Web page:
Just as Pentagon planners are sorting out military contingencies in the event of a conflict with Iran, so too are investment planners assessing the investment risks and opportunities of war in the Persian Gulf.
A new investment commentary by analysts at Wilmington Trust, the more than century old high-net-worth outfit the DuPont family founded to manage its own wealth, considers the market effects of an Israeli response to Iran’s efforts to complete its nuclear program.
Wilmington Trust’s Clayton Albright III and Clement Miller start their analysis noting today’s high gas prices, heading to the peak levels seen in 2008 and 2011—a fact they tie to the geopolitical situation swirling around Iran’s nuclear program and Western efforts to contain the crisis through economic sanctions. Rather than “fear the worst and react accordingly,” Albright and Miller attempt to coolly lay out four scenarios they consider realistic, only one of which (and not the most likely) they consider to be seriously destabilizing.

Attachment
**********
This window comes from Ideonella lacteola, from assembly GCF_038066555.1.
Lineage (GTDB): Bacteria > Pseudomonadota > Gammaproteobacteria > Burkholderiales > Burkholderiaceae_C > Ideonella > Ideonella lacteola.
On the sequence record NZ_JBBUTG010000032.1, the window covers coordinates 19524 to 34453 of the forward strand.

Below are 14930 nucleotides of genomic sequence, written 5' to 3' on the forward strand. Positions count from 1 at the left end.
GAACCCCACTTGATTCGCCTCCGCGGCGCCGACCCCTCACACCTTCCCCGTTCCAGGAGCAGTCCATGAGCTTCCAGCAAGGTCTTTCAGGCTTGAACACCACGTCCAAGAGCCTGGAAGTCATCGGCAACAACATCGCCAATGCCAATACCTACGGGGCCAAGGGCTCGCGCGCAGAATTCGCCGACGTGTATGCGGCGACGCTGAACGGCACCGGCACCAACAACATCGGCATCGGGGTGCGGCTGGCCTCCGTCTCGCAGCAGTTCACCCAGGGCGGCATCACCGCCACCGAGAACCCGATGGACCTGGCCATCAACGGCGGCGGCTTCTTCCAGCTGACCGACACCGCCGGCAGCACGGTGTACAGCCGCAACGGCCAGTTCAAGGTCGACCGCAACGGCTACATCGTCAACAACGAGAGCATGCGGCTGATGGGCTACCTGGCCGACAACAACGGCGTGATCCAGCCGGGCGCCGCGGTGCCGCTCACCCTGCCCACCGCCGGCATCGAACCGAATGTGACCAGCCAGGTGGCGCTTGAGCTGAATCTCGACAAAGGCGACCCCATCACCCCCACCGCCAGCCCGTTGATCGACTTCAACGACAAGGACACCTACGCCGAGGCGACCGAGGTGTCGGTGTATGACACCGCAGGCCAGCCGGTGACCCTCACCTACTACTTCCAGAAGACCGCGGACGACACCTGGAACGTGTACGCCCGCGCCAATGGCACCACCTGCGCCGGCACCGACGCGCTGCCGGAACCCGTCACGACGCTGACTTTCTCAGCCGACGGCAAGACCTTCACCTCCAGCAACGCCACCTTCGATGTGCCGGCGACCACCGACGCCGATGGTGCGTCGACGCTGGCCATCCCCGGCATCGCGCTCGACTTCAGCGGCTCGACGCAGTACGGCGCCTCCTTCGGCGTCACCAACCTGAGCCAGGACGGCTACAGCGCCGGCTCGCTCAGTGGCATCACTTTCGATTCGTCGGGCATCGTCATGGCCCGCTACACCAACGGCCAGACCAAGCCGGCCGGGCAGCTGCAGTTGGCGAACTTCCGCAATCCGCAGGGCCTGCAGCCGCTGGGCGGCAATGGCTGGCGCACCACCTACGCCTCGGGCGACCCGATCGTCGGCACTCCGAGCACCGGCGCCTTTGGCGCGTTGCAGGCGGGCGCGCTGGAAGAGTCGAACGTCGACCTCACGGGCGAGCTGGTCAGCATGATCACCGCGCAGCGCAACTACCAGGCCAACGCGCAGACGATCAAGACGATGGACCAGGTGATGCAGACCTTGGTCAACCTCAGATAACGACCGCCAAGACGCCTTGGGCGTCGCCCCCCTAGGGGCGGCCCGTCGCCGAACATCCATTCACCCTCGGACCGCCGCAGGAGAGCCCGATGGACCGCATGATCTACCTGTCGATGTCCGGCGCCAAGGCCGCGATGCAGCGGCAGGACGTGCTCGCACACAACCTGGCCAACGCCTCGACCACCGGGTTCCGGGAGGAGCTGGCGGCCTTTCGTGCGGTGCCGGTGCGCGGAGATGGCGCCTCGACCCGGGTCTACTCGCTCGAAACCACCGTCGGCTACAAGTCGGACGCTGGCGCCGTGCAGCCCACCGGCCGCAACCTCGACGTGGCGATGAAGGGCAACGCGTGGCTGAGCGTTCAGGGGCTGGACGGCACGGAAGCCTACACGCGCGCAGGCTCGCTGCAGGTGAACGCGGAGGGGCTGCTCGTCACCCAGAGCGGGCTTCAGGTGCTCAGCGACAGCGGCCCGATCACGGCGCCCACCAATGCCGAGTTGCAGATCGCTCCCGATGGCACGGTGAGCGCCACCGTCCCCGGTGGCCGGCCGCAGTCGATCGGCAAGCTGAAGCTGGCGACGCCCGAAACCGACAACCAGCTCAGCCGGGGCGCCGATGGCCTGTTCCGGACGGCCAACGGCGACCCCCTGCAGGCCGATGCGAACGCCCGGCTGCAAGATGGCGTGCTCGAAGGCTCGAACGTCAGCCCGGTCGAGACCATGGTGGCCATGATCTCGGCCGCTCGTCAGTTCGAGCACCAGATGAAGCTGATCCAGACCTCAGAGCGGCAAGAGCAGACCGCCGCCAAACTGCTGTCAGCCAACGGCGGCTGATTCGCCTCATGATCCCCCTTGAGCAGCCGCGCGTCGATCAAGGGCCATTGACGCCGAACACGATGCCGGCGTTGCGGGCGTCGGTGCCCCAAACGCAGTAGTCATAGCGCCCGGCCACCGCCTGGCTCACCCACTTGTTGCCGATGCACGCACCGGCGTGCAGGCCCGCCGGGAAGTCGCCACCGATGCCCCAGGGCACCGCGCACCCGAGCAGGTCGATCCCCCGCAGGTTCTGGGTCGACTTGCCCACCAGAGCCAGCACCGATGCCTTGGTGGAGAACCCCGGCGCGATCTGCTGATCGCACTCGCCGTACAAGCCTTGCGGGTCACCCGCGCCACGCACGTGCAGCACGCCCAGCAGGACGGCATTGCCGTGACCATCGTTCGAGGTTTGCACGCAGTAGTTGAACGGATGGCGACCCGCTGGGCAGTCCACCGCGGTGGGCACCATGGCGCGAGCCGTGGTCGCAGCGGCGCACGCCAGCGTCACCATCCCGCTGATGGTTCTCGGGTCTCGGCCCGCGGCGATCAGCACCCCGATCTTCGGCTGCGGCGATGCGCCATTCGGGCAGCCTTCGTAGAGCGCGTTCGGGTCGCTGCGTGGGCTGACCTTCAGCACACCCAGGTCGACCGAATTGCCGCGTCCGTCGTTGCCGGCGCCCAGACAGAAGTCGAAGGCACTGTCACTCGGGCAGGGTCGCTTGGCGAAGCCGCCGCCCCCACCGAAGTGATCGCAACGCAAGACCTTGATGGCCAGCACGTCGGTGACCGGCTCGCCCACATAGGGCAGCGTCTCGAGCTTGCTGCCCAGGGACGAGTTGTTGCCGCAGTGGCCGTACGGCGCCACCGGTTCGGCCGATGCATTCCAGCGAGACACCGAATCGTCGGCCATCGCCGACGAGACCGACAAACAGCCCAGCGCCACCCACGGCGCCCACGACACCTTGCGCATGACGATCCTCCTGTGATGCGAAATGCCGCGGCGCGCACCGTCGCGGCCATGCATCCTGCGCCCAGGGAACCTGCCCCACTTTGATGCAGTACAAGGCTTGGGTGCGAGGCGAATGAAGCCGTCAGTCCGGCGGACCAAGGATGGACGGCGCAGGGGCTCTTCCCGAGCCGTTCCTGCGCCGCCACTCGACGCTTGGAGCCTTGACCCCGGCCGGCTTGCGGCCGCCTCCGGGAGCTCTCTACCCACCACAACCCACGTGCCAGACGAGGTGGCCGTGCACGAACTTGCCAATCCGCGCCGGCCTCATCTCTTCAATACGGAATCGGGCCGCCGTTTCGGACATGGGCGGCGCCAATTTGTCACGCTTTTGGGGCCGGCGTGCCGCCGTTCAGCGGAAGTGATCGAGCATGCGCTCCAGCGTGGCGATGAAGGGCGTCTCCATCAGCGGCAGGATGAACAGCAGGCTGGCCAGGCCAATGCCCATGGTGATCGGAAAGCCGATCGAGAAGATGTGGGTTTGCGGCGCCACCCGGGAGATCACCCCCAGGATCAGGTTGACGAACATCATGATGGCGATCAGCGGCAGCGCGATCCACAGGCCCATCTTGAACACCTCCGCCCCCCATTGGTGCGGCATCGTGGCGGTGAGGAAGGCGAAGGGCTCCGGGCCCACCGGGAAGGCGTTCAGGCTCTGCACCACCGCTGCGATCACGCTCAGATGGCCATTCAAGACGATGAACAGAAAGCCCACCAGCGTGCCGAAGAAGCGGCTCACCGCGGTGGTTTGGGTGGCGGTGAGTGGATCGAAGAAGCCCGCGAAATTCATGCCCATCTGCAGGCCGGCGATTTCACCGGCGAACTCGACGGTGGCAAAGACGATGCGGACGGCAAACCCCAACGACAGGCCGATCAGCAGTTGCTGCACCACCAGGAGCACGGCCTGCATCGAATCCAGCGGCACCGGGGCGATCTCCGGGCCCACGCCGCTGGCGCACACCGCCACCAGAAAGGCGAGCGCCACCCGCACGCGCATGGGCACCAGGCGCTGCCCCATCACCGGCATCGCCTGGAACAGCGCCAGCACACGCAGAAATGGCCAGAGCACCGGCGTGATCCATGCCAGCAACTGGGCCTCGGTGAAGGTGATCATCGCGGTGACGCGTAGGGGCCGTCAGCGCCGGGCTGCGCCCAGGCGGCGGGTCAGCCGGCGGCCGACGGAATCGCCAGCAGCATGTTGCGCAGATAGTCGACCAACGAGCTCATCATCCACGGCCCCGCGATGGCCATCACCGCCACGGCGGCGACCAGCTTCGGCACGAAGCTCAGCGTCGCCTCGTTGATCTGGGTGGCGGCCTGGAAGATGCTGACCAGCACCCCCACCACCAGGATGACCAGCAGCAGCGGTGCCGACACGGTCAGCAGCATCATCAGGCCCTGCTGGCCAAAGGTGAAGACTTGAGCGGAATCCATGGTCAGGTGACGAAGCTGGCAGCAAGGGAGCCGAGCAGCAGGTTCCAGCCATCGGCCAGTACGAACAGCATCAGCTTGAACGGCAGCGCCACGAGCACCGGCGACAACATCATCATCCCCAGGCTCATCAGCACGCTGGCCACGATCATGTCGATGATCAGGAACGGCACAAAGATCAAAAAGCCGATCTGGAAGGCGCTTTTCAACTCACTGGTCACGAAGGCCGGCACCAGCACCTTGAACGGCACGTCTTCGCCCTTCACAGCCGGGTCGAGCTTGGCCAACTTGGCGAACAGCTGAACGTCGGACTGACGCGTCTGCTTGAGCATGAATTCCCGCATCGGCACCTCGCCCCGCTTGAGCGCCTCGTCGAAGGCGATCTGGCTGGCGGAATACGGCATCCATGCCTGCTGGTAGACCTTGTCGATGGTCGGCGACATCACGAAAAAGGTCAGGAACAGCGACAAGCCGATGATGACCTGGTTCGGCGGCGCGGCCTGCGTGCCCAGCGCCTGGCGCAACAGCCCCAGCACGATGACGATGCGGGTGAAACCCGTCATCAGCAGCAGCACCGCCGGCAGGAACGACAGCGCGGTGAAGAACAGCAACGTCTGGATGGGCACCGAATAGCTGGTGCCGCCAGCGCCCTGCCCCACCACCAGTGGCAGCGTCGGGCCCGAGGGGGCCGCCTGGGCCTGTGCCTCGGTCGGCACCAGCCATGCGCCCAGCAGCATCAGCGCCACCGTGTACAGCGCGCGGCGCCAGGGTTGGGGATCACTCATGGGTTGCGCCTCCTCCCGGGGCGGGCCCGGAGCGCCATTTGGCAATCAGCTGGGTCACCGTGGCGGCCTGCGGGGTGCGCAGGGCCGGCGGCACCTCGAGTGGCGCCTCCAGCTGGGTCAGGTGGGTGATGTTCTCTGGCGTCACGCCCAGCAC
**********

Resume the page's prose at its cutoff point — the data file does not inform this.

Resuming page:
The first scenario they consider realistically possible is a continuation of sanctions with no overt military conflict—in other words, today’s status quo will persist. Under that scenario, to which they assign a 20% probability, investors should expect “continued upward pressure on oil prices.” The efforts of the U.S., EU and soon Japan to ban new oil contracts and phase out oil purchases under existing agreements are tending to reduce Iran’s participation in global oil markets, despite the slack picked up by China, India and other emerging market Iranian customers.
Moreover, supply disruptions and low surplus production are occurring at a time of historically high levels of global oil consumption. The result, the analysts foresee under this scenario: “A prolonged period of high crude oil prices would present a continuing drag on the world economy and on expected equity market returns.”